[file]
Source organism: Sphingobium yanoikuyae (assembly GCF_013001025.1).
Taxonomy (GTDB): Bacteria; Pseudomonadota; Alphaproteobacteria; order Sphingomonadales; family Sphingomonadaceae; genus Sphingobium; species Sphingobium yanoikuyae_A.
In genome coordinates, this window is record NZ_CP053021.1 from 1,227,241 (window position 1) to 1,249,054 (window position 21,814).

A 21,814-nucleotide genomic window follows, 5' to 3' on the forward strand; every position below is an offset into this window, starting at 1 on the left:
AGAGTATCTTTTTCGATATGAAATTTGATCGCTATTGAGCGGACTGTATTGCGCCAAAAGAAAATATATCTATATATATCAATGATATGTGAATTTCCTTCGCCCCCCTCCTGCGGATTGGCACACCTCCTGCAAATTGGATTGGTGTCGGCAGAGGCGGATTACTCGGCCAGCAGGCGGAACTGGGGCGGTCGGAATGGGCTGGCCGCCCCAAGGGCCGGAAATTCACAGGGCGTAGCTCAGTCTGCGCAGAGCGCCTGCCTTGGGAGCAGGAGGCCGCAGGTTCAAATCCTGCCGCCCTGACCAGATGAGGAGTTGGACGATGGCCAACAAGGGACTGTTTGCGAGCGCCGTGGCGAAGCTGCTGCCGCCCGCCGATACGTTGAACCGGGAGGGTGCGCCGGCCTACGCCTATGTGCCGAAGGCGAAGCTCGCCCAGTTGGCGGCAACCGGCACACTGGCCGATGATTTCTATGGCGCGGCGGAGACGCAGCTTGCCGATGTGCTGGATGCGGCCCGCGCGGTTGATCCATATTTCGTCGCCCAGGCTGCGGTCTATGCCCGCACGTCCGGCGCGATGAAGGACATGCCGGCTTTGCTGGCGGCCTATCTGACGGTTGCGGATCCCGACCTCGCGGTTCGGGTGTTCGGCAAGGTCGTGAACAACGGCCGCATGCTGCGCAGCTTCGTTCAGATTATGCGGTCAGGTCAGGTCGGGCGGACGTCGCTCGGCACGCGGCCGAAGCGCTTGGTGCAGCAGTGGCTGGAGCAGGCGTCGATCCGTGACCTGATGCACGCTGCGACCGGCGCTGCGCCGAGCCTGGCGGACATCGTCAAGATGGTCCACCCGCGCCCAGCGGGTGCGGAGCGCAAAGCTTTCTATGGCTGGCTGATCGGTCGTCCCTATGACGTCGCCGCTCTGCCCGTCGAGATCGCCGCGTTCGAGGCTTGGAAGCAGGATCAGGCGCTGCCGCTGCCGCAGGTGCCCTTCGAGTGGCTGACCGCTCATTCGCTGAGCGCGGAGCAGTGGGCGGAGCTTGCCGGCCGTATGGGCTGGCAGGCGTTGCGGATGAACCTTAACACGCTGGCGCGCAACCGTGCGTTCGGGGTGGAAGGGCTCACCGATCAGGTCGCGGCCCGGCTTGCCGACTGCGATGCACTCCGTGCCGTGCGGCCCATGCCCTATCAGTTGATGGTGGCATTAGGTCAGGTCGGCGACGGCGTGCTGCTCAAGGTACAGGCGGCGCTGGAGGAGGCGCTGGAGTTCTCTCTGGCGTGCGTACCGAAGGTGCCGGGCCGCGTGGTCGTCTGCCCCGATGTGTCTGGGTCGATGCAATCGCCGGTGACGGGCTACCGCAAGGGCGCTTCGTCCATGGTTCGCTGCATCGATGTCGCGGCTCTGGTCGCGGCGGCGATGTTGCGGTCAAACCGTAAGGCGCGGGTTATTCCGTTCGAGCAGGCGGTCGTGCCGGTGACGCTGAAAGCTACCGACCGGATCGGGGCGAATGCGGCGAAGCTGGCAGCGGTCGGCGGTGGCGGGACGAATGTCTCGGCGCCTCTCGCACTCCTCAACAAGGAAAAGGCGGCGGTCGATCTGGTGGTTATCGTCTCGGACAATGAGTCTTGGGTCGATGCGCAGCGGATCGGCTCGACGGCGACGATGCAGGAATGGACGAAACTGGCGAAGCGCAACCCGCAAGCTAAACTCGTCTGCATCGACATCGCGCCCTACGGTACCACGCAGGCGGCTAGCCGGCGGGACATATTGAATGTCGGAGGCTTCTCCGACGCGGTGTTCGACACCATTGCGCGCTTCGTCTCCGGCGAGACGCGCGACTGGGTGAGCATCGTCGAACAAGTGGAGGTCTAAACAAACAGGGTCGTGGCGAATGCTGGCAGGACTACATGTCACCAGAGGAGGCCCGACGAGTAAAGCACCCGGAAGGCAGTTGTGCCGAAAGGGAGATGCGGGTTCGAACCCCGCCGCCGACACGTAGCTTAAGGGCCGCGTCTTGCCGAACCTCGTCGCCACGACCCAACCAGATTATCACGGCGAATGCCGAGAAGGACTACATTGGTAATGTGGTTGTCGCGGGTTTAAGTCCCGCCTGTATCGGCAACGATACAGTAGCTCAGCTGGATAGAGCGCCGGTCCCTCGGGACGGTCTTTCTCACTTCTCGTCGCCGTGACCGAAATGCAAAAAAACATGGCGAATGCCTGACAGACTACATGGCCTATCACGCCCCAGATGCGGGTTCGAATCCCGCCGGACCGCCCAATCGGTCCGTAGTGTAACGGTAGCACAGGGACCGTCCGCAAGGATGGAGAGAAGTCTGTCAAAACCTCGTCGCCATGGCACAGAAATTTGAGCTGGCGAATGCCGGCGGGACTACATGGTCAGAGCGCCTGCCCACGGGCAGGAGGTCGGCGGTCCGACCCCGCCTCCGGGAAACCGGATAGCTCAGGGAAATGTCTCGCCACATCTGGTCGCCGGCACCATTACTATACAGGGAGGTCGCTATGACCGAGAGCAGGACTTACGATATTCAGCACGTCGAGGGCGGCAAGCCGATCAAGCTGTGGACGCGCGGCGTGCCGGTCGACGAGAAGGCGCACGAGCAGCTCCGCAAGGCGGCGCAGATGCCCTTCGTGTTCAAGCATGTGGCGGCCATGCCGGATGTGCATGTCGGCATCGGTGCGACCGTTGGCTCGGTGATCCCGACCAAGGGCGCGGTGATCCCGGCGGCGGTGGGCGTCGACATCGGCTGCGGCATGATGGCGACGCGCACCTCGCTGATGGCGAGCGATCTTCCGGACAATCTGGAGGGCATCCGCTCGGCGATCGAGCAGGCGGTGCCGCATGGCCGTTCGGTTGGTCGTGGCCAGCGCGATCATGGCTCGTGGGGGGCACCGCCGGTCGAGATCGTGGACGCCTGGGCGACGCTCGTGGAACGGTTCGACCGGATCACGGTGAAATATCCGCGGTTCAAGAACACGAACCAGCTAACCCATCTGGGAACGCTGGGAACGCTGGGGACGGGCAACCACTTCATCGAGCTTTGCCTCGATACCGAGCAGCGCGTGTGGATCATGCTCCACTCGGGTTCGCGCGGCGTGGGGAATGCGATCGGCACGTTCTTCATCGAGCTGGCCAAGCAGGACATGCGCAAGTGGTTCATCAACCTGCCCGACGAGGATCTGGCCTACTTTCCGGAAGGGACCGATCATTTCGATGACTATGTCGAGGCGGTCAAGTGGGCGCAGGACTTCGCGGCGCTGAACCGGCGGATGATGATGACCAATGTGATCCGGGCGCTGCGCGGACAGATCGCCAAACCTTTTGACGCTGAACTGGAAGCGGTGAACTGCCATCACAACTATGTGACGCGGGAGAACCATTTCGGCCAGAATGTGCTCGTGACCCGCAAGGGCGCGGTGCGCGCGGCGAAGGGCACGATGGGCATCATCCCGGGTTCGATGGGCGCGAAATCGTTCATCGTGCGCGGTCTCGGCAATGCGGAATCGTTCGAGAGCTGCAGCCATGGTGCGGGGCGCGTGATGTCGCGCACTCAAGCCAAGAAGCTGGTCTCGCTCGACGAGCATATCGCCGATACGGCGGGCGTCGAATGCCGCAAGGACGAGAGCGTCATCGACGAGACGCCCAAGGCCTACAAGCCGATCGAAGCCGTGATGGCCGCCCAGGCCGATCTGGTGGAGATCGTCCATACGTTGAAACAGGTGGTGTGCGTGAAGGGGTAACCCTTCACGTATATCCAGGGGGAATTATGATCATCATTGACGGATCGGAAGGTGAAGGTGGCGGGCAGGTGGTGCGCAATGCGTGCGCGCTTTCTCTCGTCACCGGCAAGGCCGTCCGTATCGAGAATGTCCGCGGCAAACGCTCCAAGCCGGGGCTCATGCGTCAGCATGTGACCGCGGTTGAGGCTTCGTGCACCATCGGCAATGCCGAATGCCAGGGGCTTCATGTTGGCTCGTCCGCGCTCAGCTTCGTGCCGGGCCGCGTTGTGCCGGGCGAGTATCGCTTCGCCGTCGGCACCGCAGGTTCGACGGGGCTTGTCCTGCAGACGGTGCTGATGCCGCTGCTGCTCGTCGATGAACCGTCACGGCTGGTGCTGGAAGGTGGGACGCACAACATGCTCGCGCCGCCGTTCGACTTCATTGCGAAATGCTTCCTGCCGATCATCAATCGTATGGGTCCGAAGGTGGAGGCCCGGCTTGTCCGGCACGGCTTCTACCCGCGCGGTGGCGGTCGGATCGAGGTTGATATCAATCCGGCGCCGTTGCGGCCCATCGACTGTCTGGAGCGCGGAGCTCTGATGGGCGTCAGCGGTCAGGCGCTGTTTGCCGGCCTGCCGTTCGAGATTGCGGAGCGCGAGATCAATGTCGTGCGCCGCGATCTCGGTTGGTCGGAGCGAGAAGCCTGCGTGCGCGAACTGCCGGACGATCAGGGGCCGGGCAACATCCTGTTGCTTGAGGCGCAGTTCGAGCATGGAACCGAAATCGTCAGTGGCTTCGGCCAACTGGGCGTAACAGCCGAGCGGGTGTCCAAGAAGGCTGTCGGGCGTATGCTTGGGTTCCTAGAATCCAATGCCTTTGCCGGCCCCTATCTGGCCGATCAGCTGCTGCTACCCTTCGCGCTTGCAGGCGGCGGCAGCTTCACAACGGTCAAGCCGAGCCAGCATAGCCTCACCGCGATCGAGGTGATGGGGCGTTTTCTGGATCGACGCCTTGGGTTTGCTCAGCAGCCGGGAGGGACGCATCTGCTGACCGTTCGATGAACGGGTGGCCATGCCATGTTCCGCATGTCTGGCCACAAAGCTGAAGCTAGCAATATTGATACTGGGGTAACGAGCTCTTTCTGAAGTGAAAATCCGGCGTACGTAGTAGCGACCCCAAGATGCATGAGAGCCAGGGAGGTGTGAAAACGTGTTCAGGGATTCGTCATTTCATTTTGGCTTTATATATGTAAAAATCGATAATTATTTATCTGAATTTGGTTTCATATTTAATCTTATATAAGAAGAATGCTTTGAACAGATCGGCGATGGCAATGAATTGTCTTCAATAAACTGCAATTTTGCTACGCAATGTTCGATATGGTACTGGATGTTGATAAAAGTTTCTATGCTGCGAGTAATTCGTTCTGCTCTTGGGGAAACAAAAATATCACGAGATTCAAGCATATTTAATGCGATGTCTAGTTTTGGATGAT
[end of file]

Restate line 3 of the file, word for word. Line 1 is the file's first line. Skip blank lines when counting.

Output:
In genome coordinates, this window is record NZ_CP053021.1 from 1,227,241 (window position 1) to 1,249,054 (window position 21,814).